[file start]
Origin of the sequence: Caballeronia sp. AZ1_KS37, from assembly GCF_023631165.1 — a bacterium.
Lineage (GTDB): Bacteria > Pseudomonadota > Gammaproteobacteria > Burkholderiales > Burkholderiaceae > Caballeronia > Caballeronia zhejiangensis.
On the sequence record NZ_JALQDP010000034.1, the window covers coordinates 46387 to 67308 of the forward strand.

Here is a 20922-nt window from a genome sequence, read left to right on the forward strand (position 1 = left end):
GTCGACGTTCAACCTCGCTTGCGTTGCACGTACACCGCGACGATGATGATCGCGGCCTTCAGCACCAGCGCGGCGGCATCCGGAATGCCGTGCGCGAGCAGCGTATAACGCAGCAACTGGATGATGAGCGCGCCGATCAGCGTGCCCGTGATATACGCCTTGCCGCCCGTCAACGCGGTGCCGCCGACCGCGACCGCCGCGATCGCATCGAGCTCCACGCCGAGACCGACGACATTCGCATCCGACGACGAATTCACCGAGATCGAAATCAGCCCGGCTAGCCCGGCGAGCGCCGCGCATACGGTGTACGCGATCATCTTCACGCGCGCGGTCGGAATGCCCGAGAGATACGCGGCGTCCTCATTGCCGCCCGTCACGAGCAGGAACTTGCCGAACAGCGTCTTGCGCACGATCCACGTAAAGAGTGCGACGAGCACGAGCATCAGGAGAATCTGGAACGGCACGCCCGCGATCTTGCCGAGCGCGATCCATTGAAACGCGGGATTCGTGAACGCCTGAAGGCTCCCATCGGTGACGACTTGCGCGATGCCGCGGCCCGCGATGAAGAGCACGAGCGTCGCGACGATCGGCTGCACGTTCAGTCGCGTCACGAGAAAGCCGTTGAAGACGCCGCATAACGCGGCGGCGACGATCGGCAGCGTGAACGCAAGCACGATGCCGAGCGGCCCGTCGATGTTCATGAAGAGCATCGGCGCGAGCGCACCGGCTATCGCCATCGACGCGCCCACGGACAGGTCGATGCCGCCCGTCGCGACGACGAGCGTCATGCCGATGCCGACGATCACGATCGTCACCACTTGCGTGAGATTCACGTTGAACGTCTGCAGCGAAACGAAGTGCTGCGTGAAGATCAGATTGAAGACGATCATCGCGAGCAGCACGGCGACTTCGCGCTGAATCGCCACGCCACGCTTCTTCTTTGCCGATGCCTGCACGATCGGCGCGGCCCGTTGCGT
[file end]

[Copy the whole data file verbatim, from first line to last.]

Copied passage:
Origin of the sequence: Caballeronia sp. AZ1_KS37, from assembly GCF_023631165.1 — a bacterium.
Lineage (GTDB): Bacteria > Pseudomonadota > Gammaproteobacteria > Burkholderiales > Burkholderiaceae > Caballeronia > Caballeronia zhejiangensis.
On the sequence record NZ_JALQDP010000034.1, the window covers coordinates 46387 to 67308 of the forward strand.

Here is a 20922-nt window from a genome sequence, read left to right on the forward strand (position 1 = left end):
GTCGACGTTCAACCTCGCTTGCGTTGCACGTACACCGCGACGATGATGATCGCGGCCTTCAGCACCAGCGCGGCGGCATCCGGAATGCCGTGCGCGAGCAGCGTATAACGCAGCAACTGGATGATGAGCGCGCCGATCAGCGTGCCCGTGATATACGCCTTGCCGCCCGTCAACGCGGTGCCGCCGACCGCGACCGCCGCGATCGCATCGAGCTCCACGCCGAGACCGACGACATTCGCATCCGACGACGAATTCACCGAGATCGAAATCAGCCCGGCTAGCCCGGCGAGCGCCGCGCATACGGTGTACGCGATCATCTTCACGCGCGCGGTCGGAATGCCCGAGAGATACGCGGCGTCCTCATTGCCGCCCGTCACGAGCAGGAACTTGCCGAACAGCGTCTTGCGCACGATCCACGTAAAGAGTGCGACGAGCACGAGCATCAGGAGAATCTGGAACGGCACGCCCGCGATCTTGCCGAGCGCGATCCATTGAAACGCGGGATTCGTGAACGCCTGAAGGCTCCCATCGGTGACGACTTGCGCGATGCCGCGGCCCGCGATGAAGAGCACGAGCGTCGCGACGATCGGCTGCACGTTCAGTCGCGTCACGAGAAAGCCGTTGAAGACGCCGCATAACGCGGCGGCGACGATCGGCAGCGTGAACGCAAGCACGATGCCGAGCGGCCCGTCGATGTTCATGAAGAGCATCGGCGCGAGCGCACCGGCTATCGCCATCGACGCGCCCACGGACAGGTCGATGCCGCCCGTCGCGACGACGAGCGTCATGCCGATGCCGACGATCACGATCGTCACCACTTGCGTGAGATTCACGTTGAACGTCTGCAGCGAAACGAAGTGCTGCGTGAAGATCAGATTGAAGACGATCATCGCGAGCAGCACGGCGACTTCGCGCTGAATCGCCACGCCACGCTTCTTCTTTGCCGATGCCTGCACGATCGGCGCGGCCCGTTGCGT